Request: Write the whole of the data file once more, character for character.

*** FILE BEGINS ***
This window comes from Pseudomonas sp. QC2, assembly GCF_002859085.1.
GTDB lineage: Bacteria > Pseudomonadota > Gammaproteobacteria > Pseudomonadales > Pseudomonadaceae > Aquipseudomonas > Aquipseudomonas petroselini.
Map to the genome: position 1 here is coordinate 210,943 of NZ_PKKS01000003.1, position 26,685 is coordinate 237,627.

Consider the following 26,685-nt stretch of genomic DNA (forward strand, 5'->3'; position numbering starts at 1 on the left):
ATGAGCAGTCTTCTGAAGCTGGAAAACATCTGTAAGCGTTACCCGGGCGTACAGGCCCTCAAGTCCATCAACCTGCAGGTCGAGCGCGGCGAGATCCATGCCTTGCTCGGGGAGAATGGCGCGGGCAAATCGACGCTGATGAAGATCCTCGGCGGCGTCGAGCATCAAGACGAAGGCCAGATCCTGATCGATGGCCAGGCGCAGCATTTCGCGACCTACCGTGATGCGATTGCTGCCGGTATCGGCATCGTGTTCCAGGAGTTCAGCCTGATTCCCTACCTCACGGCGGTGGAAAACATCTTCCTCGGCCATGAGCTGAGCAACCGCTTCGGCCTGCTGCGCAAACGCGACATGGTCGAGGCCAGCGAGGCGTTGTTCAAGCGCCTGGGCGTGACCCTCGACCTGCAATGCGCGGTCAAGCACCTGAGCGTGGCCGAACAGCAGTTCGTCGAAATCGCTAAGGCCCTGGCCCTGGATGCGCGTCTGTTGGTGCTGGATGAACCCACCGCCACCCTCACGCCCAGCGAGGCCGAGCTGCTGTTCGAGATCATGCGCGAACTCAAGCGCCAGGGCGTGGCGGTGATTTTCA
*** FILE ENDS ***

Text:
This window comes from Pseudomonas sp. QC2, assembly GCF_002859085.1.
GTDB lineage: Bacteria > Pseudomonadota > Gammaproteobacteria > Pseudomonadales > Pseudomonadaceae > Aquipseudomonas > Aquipseudomonas petroselini.
Map to the genome: position 1 here is coordinate 210,943 of NZ_PKKS01000003.1, position 26,685 is coordinate 237,627.

Consider the following 26,685-nt stretch of genomic DNA (forward strand, 5'->3'; position numbering starts at 1 on the left):
ATGAGCAGTCTTCTGAAGCTGGAAAACATCTGTAAGCGTTACCCGGGCGTACAGGCCCTCAAGTCCATCAACCTGCAGGTCGAGCGCGGCGAGATCCATGCCTTGCTCGGGGAGAATGGCGCGGGCAAATCGACGCTGATGAAGATCCTCGGCGGCGTCGAGCATCAAGACGAAGGCCAGATCCTGATCGATGGCCAGGCGCAGCATTTCGCGACCTACCGTGATGCGATTGCTGCCGGTATCGGCATCGTGTTCCAGGAGTTCAGCCTGATTCCCTACCTCACGGCGGTGGAAAACATCTTCCTCGGCCATGAGCTGAGCAACCGCTTCGGCCTGCTGCGCAAACGCGACATGGTCGAGGCCAGCGAGGCGTTGTTCAAGCGCCTGGGCGTGACCCTCGACCTGCAATGCGCGGTCAAGCACCTGAGCGTGGCCGAACAGCAGTTCGTCGAAATCGCTAAGGCCCTGGCCCTGGATGCGCGTCTGTTGGTGCTGGATGAACCCACCGCCACCCTCACGCCCAGCGAGGCCGAGCTGCTGTTCGAGATCATGCGCGAACTCAAGCGCCAGGGCGTGGCGGTGATTTTCA